As representatives of the global shipping industry seek solutions to the consolidation and restructuring of the sector and its three super-alliances, representatives of the Global Shippers Forum (GSF) have committed themselves to new talks, brokered by the International Transport Forum (ITF).
The ITF (part of the OECD) announced the talks will be co-ordinated between the global container shipping lines, shippers and other stakeholders in the supply chain before the end of 2017.
Speaking at the end of the GSF’s sixth annual meeting in Gran Canaria, Spain, Chris Welsh, the GSF’s Secretary General, was optimistic the talks will help to bolster relationships between shippers and stakeholders, following a period during which shippers have encouraged shipping lines to work more closely with customers and recognise opportunities for the provision of added value services…
The decision by the OECD/ITF to host these discussions will help us move our relationship with the shipping lines on from historical confrontation to greater future collaboration. All shippers ask is for shipping lines to engage with their customers in a spirit of willingness to understand their needs and develop innovations that improve the quality of services.
The global container shipping industry, vital to the conduct of world trade, is in the throes of an unprecedented restructuring with more than 20 individual businesses consolidating into just three so-called super-alliances which will dominate services on the world’s main trade lanes.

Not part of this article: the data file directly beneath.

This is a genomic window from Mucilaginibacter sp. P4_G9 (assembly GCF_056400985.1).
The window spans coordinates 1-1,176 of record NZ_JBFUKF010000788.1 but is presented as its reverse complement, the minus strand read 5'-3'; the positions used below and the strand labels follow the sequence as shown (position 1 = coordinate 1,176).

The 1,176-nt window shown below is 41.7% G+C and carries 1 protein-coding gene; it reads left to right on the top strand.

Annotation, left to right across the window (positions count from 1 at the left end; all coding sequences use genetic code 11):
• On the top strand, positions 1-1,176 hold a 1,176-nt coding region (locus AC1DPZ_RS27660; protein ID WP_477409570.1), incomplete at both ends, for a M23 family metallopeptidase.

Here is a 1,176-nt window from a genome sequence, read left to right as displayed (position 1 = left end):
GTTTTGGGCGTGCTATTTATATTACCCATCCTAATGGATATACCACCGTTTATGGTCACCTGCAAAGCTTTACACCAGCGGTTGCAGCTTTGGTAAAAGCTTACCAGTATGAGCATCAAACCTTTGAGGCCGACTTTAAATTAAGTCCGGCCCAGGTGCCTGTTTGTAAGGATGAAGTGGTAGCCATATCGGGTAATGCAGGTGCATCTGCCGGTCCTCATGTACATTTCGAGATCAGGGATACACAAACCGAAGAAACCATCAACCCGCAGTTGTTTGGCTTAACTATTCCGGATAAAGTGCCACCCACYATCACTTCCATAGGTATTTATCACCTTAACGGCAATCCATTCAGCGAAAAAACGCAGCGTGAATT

Something had to change. The slower-than-anticipated growth in international trade in recent years failed to produce the volumes of freight expected to fill the new ‘mega-vessels’, which were themselves disastrously over-ordered and which have kept shipping rates at historically low levels, undermining shipping line profitability. Although shipping costs have been relatively low in recent years, shippers (importers and exporters) have suffered from poor reliability, cancelled sailings and longer journey times as shipping lines adjusted to the new operating schedules under the alliance structure. These costs and delays have impacted supply chain reliability and costs and required higher stock holdings and inventory costs. The OECD initiative is a welcome and important step in encouraging collaboration between those committed to moving the global shipping industry into a stronger, more profitable position, and the GSF and its members stand ready to contribute in an informed and positive way.
Press Office, FTA